Stark laughed, but he was looking at Tony, not Steve.
“I know, it takes a little getting used to, doesn’t it? You’ll find that Natasha has demonstrated her superiority to us in a variety of ways. Winning the good captain’s heart is just one of them.”
Rogers, who’d been watching Stark, mostly, throughout the entire conversation, shook his head and sighed. “I’m glad you’re making progress. We should let you get back to work, but I thought you’d like updates from the teams. You missed the most recent reports.”
“Yeah, I was kinda in the middle of something here.” Stark gestured at the armor. “Figured you had it covered. What’s the news?”
“Over at 616 Baxter, Kitty and Reed are making progress. The local Hank McCoy is now working with Kitty on her project, while Reed, Reed, and T’Challa are focusing on his, but none of them are optimistic about having anything usable in the next few hours. Stephen Strange had some suggestions, very tier-3, and none that didn’t involve killing himself and forty or more other people.”
“We need to put him in touch with our Stephen so they can talk about that spell he and the other Dr. Strange worked out,” said Stark.
“They’re apparently having issues with their Eye of Agamotto over on 1735, so we’ll have to table that one for later.”
“That’s too bad. It’s one of our most reliable tier-1s.”
“Namor and Blackbolt turned up at the 616 incursion site. There was a…bit of a misunderstanding when they first arrived, but they sorted it out. Hank and Logan are filling them in now on contributions their counterparts have been able to make in past incursions.”
Stark laughed. “I was wondering if Namor would show up, the incursion site being right on the water. Any sign of him on 1735?”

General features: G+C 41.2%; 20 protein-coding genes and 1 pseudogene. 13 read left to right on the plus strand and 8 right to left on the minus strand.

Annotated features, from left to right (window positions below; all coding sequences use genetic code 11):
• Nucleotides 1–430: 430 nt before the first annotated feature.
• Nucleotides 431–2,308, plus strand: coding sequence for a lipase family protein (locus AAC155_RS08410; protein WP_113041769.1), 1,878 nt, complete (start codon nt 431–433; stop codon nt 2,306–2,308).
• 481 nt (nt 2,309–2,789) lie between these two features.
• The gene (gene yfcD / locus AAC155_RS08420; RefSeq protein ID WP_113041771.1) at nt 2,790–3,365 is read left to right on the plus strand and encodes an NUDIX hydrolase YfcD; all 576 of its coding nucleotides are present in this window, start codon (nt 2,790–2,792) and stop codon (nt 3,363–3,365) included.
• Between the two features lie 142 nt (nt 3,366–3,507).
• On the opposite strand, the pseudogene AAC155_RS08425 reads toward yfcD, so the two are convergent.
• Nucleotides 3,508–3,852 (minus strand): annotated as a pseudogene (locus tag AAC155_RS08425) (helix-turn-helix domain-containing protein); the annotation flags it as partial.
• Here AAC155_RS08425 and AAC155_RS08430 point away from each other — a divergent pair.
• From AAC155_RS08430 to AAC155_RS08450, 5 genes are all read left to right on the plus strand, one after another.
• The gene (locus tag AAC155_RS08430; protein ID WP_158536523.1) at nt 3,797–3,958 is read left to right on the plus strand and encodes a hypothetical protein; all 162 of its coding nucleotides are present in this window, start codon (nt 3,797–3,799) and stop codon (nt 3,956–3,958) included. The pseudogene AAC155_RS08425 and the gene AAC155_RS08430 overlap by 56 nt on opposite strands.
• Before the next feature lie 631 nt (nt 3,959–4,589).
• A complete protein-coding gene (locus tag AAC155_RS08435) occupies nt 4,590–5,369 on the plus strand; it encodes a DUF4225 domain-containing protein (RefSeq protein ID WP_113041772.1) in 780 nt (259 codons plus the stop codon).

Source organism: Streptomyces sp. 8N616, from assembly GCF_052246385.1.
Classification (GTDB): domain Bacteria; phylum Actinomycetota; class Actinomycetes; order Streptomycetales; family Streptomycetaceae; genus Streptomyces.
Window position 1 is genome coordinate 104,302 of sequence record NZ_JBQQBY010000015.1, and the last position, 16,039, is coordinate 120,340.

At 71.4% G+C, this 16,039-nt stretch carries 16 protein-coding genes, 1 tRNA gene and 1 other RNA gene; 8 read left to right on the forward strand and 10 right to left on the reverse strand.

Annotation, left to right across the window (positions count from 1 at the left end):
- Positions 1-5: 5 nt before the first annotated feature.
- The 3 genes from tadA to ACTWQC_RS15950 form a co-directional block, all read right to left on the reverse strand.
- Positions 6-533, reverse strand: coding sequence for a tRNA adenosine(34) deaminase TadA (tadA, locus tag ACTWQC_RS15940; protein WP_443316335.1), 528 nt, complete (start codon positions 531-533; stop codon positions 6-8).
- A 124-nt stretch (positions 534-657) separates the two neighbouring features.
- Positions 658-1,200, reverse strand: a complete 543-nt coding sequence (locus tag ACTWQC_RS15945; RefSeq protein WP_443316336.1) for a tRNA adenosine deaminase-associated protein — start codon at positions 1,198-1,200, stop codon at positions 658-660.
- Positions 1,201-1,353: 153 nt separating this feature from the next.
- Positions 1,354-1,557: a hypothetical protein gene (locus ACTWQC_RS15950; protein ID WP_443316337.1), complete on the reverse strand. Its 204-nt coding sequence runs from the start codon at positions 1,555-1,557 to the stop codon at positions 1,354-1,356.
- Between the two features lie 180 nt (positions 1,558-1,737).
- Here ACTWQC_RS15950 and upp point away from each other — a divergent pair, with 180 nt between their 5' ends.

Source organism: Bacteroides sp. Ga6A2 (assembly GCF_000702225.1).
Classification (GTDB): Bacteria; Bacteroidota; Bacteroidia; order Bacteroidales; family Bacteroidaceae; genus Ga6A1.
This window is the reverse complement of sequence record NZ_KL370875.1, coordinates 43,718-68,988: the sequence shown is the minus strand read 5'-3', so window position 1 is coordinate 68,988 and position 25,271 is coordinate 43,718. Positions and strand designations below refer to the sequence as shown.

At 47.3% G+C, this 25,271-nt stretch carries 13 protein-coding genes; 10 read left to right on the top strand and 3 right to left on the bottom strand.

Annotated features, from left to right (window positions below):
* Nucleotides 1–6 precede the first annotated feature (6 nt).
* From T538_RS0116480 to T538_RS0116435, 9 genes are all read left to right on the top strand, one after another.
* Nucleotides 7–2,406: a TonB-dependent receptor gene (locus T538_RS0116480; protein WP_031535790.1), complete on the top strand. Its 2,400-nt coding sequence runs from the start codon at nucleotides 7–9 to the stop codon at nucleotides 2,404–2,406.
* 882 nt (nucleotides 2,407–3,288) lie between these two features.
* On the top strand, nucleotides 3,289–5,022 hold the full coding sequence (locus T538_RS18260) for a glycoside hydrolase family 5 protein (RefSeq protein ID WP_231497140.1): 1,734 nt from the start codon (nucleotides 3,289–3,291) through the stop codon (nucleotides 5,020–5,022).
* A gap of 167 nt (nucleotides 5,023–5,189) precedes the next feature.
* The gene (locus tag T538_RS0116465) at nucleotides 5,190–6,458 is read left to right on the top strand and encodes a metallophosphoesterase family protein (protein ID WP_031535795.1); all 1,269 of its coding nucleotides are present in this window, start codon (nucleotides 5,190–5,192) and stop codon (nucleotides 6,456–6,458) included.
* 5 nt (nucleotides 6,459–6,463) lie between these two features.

“Not so far. They apparently have some sort of registration act in place over there, and they didn’t go to war over it, but Namor didn’t cooperate either. He has a hostile relationship with the registered superhero community, and some nations have classified him as a terrorist. I’ve told Clint and Otto to keep an eye out for him.”
Tony raised his hand. “Can I just ask how that particular team-up came about?”
“Hawkeye’s involved because he came up with the idea for that one actually,” said Stark. “Some archery metaphor that Octavius took and ran with. They’re hoping to test it today, is that right?”
“They’ve run into a problem. They’re still working on it, but they don’t think it’s going to be usable yet. Carol and Peter don’t have anything either—aside from the gauntlet, of course. They’re still trying to track down 1735 Stark’s research.”
“How’s that situation progressing?” Judging by his face, Stark didn’t actually want to know.
Rogers looked sympathetic. “They’ve actually teamed up with Captain America, who was retrieved from the ice much more recently in their timeline. He’s only been out for a few months.”
Steve repressed a shiver. “How did that come about? The team-up, not the retrieval.” He had no interest in thinking about the ice, or what those first few months of loss, grieving, and adjustment felt like.
“He’s pursuing the same villain they suspect of ransacking Stark’s home. Looks like it was Batroc.”
“Batroc,” said Tony. “Seriously? I think this is a new low for me.”
“I’m with you on that one,” said Stark.
“For him,” said Rogers, “a new low for him. We think Batroc was hired by someone else. The equipment and research we need were probably not even what he was after, but he took everything.”
“This is really an impressive number of options that are not panning out,” said Stark. “And we’re over three hours in. I’m glad we’ve got that gauntlet, or I’d be getting worried. Speaking of which…” Stark’s expression had a spark of mischief in it that Steve associated with Tony giving him a hard time, but Tony now looked strangely tense. “I was asking my counterpart here what happened to theirs, because I wasn’t buying the official report I found in their systems. I’ll give you one guess.”
Rogers looked even more long-suffering than he had a moment ago. “Reed already told me—”
“You broke another Infinity Gauntlet, Steve. How many is that now?”
“One. I’ve broken one Infinity Gauntlet. How many times…”
“I don’t know, how many times do you think we’re going to have to discover that your complete inability to operate that thing correctly is a universal constant?” Despite the seriousness of the subject matter, Stark’s voice was almost playful, and his look affectionate. But none of this was making sense. They didn’t have their facts straight.